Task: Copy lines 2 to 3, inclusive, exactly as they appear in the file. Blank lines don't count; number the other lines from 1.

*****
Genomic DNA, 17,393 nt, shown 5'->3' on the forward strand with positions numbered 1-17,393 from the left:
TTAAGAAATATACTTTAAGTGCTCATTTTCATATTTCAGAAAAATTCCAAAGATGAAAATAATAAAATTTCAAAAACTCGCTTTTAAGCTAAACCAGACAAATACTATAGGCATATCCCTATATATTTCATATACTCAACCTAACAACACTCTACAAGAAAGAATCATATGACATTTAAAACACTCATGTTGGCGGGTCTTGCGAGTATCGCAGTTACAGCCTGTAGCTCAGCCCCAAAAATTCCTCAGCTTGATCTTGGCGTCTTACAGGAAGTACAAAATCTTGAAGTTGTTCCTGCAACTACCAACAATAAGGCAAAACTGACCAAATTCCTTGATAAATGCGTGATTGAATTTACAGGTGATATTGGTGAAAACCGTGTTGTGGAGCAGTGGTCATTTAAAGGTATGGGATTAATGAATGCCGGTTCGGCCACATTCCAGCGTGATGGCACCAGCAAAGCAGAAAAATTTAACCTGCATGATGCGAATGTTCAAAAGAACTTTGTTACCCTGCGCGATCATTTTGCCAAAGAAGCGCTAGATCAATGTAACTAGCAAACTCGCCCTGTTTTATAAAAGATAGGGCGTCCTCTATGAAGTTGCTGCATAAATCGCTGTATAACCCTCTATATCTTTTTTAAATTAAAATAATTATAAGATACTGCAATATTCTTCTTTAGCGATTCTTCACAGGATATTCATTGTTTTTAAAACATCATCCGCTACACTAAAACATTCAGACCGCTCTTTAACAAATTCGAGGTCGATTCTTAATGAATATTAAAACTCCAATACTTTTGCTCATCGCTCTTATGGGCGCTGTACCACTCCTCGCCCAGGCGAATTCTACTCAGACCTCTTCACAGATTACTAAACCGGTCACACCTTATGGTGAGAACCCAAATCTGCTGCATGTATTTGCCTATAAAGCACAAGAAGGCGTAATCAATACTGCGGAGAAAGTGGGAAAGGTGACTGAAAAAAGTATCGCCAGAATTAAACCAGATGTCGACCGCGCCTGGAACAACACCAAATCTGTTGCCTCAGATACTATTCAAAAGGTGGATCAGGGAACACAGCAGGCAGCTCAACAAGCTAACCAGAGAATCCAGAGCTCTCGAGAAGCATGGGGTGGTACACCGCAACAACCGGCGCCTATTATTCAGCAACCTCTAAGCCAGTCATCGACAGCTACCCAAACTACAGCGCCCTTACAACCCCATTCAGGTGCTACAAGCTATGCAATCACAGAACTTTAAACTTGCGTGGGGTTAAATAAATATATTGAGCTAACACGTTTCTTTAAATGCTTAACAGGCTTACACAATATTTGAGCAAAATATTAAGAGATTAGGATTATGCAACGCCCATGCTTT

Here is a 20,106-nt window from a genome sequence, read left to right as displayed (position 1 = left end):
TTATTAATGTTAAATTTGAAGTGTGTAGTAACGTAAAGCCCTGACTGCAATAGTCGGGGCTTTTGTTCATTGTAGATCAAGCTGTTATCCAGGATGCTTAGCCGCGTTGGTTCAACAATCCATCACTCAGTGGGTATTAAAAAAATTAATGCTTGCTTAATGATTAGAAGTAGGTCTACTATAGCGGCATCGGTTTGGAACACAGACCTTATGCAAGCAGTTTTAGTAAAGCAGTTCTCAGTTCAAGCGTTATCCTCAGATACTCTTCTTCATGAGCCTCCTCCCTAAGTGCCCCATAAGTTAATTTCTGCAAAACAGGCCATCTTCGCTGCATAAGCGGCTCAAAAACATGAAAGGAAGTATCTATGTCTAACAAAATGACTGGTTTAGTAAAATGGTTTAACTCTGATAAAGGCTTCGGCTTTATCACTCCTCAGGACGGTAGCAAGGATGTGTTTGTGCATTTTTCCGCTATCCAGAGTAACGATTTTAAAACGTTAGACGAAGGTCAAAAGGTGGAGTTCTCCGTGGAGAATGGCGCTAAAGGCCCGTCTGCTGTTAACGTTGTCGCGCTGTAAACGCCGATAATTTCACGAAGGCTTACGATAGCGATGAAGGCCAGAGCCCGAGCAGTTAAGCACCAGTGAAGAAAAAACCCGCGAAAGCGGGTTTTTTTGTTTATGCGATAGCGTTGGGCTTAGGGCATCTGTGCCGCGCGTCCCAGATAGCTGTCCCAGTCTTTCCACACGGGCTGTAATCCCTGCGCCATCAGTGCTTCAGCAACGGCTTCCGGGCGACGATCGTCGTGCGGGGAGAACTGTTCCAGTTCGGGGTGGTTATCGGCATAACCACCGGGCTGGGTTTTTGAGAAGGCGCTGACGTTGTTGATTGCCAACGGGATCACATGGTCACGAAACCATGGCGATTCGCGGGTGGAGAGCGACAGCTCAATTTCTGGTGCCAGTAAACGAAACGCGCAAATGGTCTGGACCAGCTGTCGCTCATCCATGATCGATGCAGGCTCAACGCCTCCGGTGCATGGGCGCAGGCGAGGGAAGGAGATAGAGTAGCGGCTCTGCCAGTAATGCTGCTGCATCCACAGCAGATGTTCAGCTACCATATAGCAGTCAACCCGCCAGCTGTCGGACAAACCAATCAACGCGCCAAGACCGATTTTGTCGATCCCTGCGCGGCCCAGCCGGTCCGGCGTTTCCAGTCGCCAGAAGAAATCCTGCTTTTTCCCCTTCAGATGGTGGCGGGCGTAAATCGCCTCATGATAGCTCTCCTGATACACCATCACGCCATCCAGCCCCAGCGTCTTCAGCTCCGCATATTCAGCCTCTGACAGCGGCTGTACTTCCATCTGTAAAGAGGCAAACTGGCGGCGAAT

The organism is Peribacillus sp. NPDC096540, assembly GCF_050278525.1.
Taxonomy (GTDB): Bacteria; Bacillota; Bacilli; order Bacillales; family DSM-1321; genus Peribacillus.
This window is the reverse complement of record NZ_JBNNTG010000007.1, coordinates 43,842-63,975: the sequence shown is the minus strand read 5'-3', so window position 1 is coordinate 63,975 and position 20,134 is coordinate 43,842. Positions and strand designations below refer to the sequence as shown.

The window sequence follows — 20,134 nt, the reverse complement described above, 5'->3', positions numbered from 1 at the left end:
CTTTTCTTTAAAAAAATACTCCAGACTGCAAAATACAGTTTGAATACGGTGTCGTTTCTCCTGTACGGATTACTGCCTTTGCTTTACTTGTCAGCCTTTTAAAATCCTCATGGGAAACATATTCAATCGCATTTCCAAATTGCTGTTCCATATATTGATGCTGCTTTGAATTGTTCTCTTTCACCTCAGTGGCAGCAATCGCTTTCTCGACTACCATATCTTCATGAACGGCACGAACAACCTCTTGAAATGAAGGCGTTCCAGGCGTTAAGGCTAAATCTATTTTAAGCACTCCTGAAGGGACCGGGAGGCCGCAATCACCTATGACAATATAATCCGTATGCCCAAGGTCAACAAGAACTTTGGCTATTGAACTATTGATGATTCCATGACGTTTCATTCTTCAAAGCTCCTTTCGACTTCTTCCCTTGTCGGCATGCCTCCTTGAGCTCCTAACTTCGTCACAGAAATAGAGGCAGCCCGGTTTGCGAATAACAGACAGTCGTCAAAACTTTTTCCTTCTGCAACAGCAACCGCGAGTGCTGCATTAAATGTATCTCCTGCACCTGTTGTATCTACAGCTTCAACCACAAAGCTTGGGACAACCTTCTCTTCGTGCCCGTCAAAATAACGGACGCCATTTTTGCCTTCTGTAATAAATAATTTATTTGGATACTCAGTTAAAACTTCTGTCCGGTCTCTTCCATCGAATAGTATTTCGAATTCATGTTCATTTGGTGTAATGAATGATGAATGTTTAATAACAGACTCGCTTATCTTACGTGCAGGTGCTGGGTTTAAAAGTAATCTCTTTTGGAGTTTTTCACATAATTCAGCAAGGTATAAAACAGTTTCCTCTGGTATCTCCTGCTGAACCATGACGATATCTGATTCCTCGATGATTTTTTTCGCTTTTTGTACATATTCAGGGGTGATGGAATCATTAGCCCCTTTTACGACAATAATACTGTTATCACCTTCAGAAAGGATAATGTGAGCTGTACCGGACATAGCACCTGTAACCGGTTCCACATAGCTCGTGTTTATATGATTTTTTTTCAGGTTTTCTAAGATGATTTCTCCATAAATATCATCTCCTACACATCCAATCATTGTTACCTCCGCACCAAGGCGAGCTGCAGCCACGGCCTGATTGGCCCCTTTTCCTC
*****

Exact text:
TTAAGAAATATACTTTAAGTGCTCATTTTCATATTTCAGAAAAATTCCAAAGATGAAAATAATAAAATTTCAAAAACTCGCTTTTAAGCTAAACCAGACAAATACTATAGGCATATCCCTATATATTTCATATACTCAACCTAACAACACTCTACAAGAAAGAATCATATGACATTTAAAACACTCATGTTGGCGGGTCTTGCGAGTATCGCAGTTACAGCCTGTAGCTCAGCCCCAAAAATTCCTCAGCTTGATCTTGGCGTCTTACAGGAAGTACAAAATCTTGAAGTTGTTCCTGCAACTACCAACAATAAGGCAAAACTGACCAAATTCCTTGATAAATGCGTGATTGAATTTACAGGTGATATTGGTGAAAACCGTGTTGTGGAGCAGTGGTCATTTAAAGGTATGGGATTAATGAATGCCGGTTCGGCCACATTCCAGCGTGATGGCACCAGCAAAGCAGAAAAATTTAACCTGCATGATGCGAATGTTCAAAAGAACTTTGTTACCCTGCGCGATCATTTTGCCAAAGAAGCGCTAGATCAATGTAACTAGCAAACTCGCCCTGTTTTATAAAAGATAGGGCGTCCTCTATGAAGTTGCTGCATAAATCGCTGTATAACCCTCTATATCTTTTTTAAATTAAAATAATTATAAGATACTGCAATATTCTTCTTTAGCGATTCTTCACAGGATATTCATTGTTTTTAAAACATCATCCGCTACACTAAAACATTCAGACCGCTCTTTAACAAATTCGAGGTCGATTCTTAATGAATATTAAAACTCCAATACTTTTGCTCATCGCTCTTATGGGCGCTGTACCACTCCTCGCCCAGGCGAATTCTACTCAGACCTCTTCACAGATTACTAAACCGGTCACACCTTATGGTGAGAACCCAAATCTGCTGCATGTATTTGCCTATAAAGCACAAGAAGGCGTAATCAATACTGCGGAGAAAGTGGGAAAGGTGACTGAAAAAAGTATCGCCAGAATTAAACCAGATGTCGACCGCGCCTGGAACAACACCAAATCTGTTGCCTCAGATACTATTCAAAAGGTGGATCAGGGAACACAGCAGGCAGCTCAACAAGCTAACCAGAGAATCCAGAGCTCTCGAGAAGCATGGGGTGGTACACCGCAACAACCGGCGCCTATTATTCAGCAACCTCTAAGCCAGTCATCGACAGCTACCCAAACTACAGCGCCCTTACAACCCCATTCAGGTGCTACAAGCTATGCAATCACAGAACTTTAAACTTGCGTGGGGTTAAATAAATATATTGAGCTAACACGTTTCTTTAAATGCTTAACAGGCTTACACAATATTTGAGCAAAATATTAAGAGATTAGGATTATGCAACGCCCATGCTTT

Here is a 20,106-nt window from a genome sequence, read left to right as displayed (position 1 = left end):